Fantasy Football: 3 second-year wide receivers who are unlikely to advance to the next tier in fantasy scoring

2X997MD Costa Mesa, United States. 29th May, 2024. Los Angeles Chargers wide receiver Quentin Johnston (1) during organized team activities at the Hoag Performance Center, Wednesday, May. 29, 2024, in Costa Mesa, Calif. (Dylan Stewart/Image of Sport) Photo via Credit: Newscom/Alamy Live News

• WR Quentin Johnston, Los Angeles Chargers: Johnston’s 2024 outlook is so dreary that he might even lose his run-blocking role.

• WR Jonathan Mingo, Carolina Panthers: Carolina’s front office added an established veteran wide receiver via trade and spent a first-round draft pick on Mingo’s heir apparent this offseason.

• Get a head start on fantasy football: Use PFF's fantasy football mock draft simulator to create real live mock draft simulations to get ready for your live draft!

Estimated Reading Time: 6 minutes

Talented NFL wide receivers frequently establish themselves as perennial top-36, top-24 and even top-12 positional assets in their second season. Identifying which players are unlikely to do so well in advance gives fantasy football managers a tactical advantage over fantasy league mates on draft day. The article below details which second-year wide receivers are most likely to stagnate in their second NFL seasons, accounting for both half-PPR (half-points-per-reception) and PPR scoring formats. 

WR Quentin Johnston, Los Angeles Chargers

Los Angeles Chargers second-year wide receiver Quentin Johnston finished as a WR7 in Weeks 1-17 half-PPR and PPR scoring in 2023. His poor 2023 showing coupled with decent 2024 target competition and snap-siphoning role players make for a slippery grip on the No. 3 wide receiver role. Johnston is unlikely to advance to the WR6 tier in 2024. His 58.7 PFF receiving grade ranks 60th among 64 NFL wide receivers with at least 65 targets.

As detailed in “3 must-draft rookie wide receivers,” Los Angeles’ second-round wide receiver Ladd McConkey profiles as a modern-day inside/outside No. 1 wide receiver. He is reportedly “already developing a connection” with quarterback Justin Herbert in organized team activities (OTAs), per The Athletic’s Daniel Popper. Journeyman free agent signee wide receiver D.J. Chark Jr. is also stealing first-team repetitions in OTAs. Herbert’s 83.1 PFF passing grade ranks 10th among 32 NFL quarterbacks with at least 275 dropbacks, and McConkey’s 81.3 PFF receiving grade ranks 19th among Power Five wide receivers with at least 35 targets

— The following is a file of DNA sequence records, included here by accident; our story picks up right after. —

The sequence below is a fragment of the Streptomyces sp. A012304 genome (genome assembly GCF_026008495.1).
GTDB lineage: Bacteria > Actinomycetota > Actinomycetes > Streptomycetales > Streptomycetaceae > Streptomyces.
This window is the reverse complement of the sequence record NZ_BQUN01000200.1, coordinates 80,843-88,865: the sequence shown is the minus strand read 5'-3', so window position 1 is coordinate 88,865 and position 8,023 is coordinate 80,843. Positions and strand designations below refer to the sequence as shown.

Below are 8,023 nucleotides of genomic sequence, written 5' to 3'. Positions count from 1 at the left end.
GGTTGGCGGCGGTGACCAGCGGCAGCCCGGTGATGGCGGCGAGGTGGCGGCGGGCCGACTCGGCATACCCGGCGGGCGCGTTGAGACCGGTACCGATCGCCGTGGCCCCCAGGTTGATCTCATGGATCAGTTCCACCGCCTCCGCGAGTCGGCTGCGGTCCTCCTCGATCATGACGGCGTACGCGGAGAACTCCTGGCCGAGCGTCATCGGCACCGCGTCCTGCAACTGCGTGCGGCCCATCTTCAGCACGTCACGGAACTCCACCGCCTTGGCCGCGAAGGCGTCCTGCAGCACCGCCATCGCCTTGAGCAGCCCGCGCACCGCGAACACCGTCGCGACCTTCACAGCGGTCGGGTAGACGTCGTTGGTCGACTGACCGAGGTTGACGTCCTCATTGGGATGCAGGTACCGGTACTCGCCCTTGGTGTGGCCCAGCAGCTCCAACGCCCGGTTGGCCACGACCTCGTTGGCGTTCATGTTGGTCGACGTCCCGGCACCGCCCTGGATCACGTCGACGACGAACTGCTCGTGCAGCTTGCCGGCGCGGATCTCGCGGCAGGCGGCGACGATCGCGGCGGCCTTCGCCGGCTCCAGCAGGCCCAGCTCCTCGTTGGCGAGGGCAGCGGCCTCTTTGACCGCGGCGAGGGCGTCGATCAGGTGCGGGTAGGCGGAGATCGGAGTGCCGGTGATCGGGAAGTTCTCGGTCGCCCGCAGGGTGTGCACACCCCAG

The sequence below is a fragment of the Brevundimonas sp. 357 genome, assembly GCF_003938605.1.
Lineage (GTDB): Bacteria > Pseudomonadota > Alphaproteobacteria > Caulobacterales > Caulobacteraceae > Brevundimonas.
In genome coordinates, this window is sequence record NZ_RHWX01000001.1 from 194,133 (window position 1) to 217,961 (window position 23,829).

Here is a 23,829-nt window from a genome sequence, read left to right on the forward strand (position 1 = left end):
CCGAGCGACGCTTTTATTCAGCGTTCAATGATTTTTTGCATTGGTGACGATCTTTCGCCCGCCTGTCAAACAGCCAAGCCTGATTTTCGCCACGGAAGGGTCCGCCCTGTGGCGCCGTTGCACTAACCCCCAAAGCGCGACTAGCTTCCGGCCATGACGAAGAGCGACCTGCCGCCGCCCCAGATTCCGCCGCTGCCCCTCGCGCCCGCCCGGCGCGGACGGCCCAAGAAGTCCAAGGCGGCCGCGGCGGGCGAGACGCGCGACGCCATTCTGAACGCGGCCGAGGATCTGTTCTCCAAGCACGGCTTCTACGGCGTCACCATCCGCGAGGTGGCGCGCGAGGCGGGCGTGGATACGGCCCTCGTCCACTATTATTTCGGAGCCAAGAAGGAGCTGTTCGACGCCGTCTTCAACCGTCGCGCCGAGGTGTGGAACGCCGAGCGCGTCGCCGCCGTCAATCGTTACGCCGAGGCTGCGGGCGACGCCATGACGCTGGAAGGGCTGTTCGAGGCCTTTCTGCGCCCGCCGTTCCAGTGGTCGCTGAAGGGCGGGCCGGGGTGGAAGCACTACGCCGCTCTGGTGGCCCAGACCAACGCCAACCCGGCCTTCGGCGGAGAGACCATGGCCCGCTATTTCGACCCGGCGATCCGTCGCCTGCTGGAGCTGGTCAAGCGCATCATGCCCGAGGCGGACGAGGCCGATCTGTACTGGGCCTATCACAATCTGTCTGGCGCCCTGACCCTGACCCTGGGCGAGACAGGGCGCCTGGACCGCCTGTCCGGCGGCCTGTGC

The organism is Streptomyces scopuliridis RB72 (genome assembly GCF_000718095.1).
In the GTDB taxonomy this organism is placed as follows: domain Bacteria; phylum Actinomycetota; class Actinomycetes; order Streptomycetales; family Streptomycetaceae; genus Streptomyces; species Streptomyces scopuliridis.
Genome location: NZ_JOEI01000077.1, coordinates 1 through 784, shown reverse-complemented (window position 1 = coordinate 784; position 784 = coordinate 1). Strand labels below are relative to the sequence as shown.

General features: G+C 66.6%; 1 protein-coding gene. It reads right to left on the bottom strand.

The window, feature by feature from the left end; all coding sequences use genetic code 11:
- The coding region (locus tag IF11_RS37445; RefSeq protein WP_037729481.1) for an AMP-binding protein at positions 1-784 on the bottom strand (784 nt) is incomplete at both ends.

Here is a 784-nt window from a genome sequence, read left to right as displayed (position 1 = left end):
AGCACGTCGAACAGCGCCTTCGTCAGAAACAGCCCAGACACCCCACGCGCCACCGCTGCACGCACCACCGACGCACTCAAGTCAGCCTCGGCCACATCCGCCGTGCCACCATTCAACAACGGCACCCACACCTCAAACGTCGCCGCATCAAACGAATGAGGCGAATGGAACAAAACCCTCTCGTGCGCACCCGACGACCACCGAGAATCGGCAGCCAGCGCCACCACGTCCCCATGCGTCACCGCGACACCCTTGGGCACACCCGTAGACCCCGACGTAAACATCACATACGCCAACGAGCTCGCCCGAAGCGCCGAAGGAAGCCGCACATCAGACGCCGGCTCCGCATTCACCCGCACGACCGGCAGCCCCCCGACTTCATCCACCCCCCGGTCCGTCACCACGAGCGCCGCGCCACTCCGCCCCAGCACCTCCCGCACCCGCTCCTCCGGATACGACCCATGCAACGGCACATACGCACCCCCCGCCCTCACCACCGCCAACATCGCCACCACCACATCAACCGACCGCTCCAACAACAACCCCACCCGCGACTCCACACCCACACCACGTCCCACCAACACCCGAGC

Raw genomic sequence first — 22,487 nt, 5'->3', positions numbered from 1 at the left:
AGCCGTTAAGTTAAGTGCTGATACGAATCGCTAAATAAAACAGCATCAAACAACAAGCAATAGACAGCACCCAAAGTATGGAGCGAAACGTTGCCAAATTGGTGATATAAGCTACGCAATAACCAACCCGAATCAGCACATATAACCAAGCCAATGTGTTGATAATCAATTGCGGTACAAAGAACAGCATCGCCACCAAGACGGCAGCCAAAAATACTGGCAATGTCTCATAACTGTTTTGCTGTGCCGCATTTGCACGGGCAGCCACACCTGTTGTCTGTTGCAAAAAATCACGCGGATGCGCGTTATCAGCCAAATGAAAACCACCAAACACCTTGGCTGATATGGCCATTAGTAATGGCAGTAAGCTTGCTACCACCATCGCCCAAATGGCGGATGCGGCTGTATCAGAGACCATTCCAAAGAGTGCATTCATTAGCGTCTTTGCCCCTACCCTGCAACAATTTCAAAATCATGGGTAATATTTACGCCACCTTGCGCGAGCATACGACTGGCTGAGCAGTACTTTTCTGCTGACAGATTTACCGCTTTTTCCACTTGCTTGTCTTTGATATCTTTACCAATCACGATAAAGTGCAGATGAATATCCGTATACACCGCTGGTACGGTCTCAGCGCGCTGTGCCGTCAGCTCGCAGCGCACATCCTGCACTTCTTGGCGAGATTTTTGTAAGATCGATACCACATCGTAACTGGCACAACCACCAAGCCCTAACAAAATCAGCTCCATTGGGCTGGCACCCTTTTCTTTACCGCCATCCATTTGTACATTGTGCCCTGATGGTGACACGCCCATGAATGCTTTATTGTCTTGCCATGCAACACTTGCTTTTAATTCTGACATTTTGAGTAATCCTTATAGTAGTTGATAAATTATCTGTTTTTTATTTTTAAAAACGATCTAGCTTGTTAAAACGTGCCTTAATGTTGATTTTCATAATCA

Chark operates as a downfield, boundary wide receiver, producing a 15.2-yard average depth of target (aDot) and 27.4% deep-target rate with the Carolina Panthers last year, which generally conflict with Johnston’s respective 12.9 and 23.1% rates.

Johnston (6-foot-3, 215 pounds) possesses an imposing, classical X-wide receiver stature but Chark (6-foot-4, 200 pounds) and rookie Cornelius Johnson (6-foot-3, 208 pounds) offer similarly lanky frames as downfield perimeter targets. Johnson spent five years studying under head coach Jim Harbaugh at Michigan, finishing top-two in team targets in each of the last four seasons while functioning as Harbaugh’s most-trusted run-blocking wide receiver in each of the last three. Among 26 Power Five wide receivers to log at least 1,600 offensive snaps from 2021-to-2023, Johnson’s 1,076 run-blocking snaps rank No. 1.

Harbaugh trust in Johnson’s run-blocking skills is concerning for Johnston, whose 228 run-blocking snaps ineffectively led the 2023 wide receiver corps. Among 64 NFL wide receivers to log at least 630 offensive snaps, Johnston’s 52.7 PFF run-blocking grade ranks 40th. The second-year player cannot afford to be taken off the field in run-heavy personnel packages as his access to play-action passing opportunities would also shrink. 

Johnston must also compete with fourth-year wide receiver Joshua Palmer, who locked up a starting 2024 role via a 67.6 PFF receiving grade, a 17.5% target rate and a 1.71 yards per route run (YPRR) average, all career-highs, as a fill-in 2023 starter. Johnston’s 65 targets earned him the final spot in the position’s top-64 player pool but he finished outside the top 60 in both target rate (13.3%) and YPRR (0.88). His 58.5% catch rate and 11 explosive pass plays landed outside the top 50. 

Johnston is unlikely to advance to the next fantasy football tier.

WR Jonathan Mingo, Carolina Panthers